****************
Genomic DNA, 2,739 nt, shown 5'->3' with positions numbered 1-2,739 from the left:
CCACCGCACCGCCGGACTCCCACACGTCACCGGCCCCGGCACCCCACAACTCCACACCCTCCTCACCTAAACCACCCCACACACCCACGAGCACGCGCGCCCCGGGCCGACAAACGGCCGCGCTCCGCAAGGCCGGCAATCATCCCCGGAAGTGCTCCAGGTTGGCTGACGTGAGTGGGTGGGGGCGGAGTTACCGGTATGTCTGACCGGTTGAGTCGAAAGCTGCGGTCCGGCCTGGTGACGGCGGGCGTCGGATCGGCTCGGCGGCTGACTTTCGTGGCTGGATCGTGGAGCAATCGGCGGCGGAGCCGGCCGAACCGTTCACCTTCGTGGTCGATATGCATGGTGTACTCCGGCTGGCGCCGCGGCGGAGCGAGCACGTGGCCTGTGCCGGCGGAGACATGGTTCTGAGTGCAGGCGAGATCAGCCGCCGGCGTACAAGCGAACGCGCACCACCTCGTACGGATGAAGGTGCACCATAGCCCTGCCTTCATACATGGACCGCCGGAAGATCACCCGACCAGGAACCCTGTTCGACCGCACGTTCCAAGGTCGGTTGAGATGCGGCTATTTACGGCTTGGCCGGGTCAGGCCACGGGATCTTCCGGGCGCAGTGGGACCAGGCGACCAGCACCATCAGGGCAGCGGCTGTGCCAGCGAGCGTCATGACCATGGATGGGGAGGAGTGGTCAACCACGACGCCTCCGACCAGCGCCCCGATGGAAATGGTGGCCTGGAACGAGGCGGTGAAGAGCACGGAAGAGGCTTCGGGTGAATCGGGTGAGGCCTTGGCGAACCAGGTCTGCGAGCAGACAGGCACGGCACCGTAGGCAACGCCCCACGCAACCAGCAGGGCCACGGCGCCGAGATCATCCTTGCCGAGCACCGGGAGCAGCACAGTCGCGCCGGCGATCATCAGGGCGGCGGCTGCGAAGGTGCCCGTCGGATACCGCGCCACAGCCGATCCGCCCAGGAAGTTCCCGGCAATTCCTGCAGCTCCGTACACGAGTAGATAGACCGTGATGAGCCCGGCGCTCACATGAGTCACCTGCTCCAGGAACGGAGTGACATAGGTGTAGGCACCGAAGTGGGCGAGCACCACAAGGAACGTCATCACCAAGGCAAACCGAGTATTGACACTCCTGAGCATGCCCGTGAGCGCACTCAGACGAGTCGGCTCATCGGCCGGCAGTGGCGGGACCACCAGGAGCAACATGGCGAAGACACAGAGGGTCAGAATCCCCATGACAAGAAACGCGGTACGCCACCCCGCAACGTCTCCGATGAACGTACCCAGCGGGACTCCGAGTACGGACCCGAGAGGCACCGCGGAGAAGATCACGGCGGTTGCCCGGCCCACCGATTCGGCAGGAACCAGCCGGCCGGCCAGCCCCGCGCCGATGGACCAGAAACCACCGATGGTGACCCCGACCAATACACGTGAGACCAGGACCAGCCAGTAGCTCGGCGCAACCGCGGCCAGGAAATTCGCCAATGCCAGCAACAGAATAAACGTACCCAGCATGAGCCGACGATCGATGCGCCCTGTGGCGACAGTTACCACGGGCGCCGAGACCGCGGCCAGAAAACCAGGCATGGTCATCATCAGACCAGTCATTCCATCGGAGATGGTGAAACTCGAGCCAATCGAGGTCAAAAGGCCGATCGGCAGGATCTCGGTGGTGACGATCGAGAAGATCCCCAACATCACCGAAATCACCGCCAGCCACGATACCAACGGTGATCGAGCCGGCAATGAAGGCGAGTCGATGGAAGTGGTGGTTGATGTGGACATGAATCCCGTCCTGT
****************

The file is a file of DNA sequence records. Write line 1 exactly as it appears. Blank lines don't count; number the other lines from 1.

Genomic DNA, 2,739 nt, shown 5'->3' with positions numbered 1-2,739 from the left: